It is not easy to find a job, or hold on to it, if you have suffered from a mental illness.
Ms Amy Ng, 37, who has general anxiety disorder, has been fired from at least seven jobs over the past 10 years.
Now, in a first here, the Singapore Association of Mental Health (SAMH) is setting up a training centre to offer Workforce Skills Qualifications (WSQ) courses to those recovering from mental illness. Several employers have also agreed to look at hiring those who train there.
The centre, which opens in July in Jurong East, will offer courses in areas such as cleaning, hospitality, healthcare support, retail and food and beverage.
The 5,800 sq ft centre will have four classrooms and a cafe, hotel room, healthcare room and kitchen to simulate workplace environments for participants.
To tailor courses for those recovering from mental illness, classes may be shortened to support those who cannot focus for long, due to medication. Illness and stress management programmes will also be run.
After the course, trainees will be matched to jobs and the association staff's will follow up with them and their employers thereafter.
"With WSQ-certified training, we hope that it will increase their employability and promote acceptance in the workforce," said Mr Alex Newbigging, board chairman of Mindset Care, a charity supported by Jardine Matheson Group.
It has pledged $2 million to set up the centre, which is called Mindset Learning Hub.
Besides the Jardine Group, 14 other employers have agreed to hire participants after they are trained.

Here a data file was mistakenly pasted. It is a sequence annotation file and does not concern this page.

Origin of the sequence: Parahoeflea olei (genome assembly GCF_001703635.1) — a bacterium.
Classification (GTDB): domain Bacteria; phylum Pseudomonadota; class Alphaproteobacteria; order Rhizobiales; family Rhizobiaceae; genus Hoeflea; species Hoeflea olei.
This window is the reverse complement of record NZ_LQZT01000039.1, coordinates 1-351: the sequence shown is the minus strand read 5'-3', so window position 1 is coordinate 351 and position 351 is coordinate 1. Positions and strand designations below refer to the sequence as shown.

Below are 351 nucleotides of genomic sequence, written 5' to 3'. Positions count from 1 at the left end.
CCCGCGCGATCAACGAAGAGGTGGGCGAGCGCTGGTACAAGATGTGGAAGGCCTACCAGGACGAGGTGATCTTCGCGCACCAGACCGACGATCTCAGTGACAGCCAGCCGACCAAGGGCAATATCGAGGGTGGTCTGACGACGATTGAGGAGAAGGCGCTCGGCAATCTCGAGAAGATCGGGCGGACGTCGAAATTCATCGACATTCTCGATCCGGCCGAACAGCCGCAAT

Stigma and a lack of support prevent the mentally ill from being productively employed.
There is no data on this, but the number of mentally ill who land jobs and keep those jobs for a length of time may be small.
The Institute of Mental Health's (IMH) Job Club, for instance, made about 270 job placements each year over the past three years. In its 2013 and 2014 financial years, only 64 per cent of those placed in jobs stayed in them for at least two months.
For SAMH, it places about 150 to 200 of its clients in jobs each year.
In comparison, more than one in 10 here will be stricken by mental illness in their lifetime, the Singapore Mental Health Study of 2010 found.
Ms Li Zhong Ying, vocational specialist at IMH's Job Club, said some of the mentally ill will benefit from further skills training or education.
"Where the onset of mental illness has taken place earlier in life, such clients might not have been able to complete their studies or acquire work skills," she said.
Ms Ng, who gets tired or stressed out more easily on account of her anxiety disorder, is among those who dropped out of school early. Each time she loses a job, it hurts.
"When I lose my job, it is like I have lost my way," she said.
But organisers hope the new centre will make things easier for people like her once they are trained. Employers may gain too.
Said Ms Tan Li Li, executive director of SAMH: "In the tight labour market, employers realise that those with mental illness tend to stay longer in jobs and they are very diligent because they treasure the chance given to them by society."